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What is the relation between SQL, NoSQL, the CAP theorem and ACID?

The CAP Theorem

Published by Eric Brewer in 2000, the theorem is a set of basic requirements that describe any distributed system (not just storage/database systems).

Let's imagine a distributed database system with multiple servers being used by an outside person requesting information. Here's how the CAP theorem applies:

  • Consistency - All the servers in the system will have the same data so anyone using the system will get the same copy regardless of which server answers their request.
  • Availability - The system will always respond to a request (even if it's not the latest data or consistent across the system or just a message saying the system isn't working).
  • Partition Tolerance - The system continues to operate as a whole even if individual servers fail or can't be reached.

It's theoretically impossible to have all 3 requirements met, so a combination of 2 must be chosen and this is usually the deciding factor in what technology is used.


ACID is a set of properties that apply specifically to database transactions, defined as follows:

  • Atomicity - Everything in a transaction must happen successfully or none of the changes are committed. This avoids a transaction that changes multiple pieces of data from failing halfway and only making a few changes.
  • Consistency - The data will only be committed if it passes all the rules in place in the database (ie: data types, triggers, constraints, etc).
  • Isolation - Transactions won't affect other transactions by changing data that another operation is counting on; and other users won't see partial results of a transaction in progress (depending on isolation mode).
  • Durability - Once data is committed, it is durably stored and safe against errors, crashes or any other (software) malfunctions within the database.


SQL / Relational DB

ACID is commonly provided by most classic relational databases like MySQL, Microsoft SQL ServerOracle and others. These databases are known for storing data in spreadsheet-like tables that have their columns and data types strictly defined. The tables can have relationships between each other and the data is queried with SQL (Structured Query Language), which is a standardized language for working with databases.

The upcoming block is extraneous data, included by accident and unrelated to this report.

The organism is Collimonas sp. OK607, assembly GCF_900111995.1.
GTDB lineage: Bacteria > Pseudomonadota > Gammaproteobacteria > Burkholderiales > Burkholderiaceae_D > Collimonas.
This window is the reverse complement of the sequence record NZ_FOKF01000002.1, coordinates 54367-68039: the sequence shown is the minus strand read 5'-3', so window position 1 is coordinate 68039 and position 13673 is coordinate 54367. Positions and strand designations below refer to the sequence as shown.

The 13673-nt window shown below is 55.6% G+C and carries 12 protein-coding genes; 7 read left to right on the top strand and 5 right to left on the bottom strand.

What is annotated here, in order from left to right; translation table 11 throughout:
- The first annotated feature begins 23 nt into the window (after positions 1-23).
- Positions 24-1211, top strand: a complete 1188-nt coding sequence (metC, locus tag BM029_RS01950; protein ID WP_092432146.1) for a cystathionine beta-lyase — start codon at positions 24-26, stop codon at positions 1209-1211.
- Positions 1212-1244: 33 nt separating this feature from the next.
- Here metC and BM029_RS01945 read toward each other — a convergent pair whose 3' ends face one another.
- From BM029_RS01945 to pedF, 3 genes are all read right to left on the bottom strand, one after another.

With the massive amounts of data being created by modern companies, alternative databases have been developed to deal with the scaling and performance issues of existing systems as well as be a better fit for the kind of data created. NoSQL databases are what these alternatives are called because many do not support SQL as a way to query the data.

These NoSQL alternatives have matured now and while some do provide SQL abilities, they have come to be known more for their emphasis on scalable storage of a much higher magnitude of data (ie: terabytes and petabytes) by dropping direct support for database joins, storing data differently and using several distributed servers together as one.

Tying it all together

So in overview, CAP provides the basic requirements that a distributed storage system has to follow and ACID is a set of rules that a database can choose to follow that guarantees how it handles transactions and keeps data safe.

NoSQL databases are alternatives to classic relational databases for storing lots more data or different kinds of data and they often use a distributed set of servers working together. This system has to fit 2 of the 3 requirements of the CAP theorem (depends on the software used and the needs of the application).

When it comes to how safe the committed data is, any ACID compliant system can be considered reliable but most NoSQL databases don't implement ACID and vary in how durable they are with stored data.

By the way, SQL vs NoSQL terms aren't useful in practice and it's far better to just reference the type of database itself, here are the major types:

  • Relational
  • Document
  • Key/Value
  • Wide-Column (different from relational db with columnar storage)
  • Graph
  • Search (optimized for storing and searching against text)

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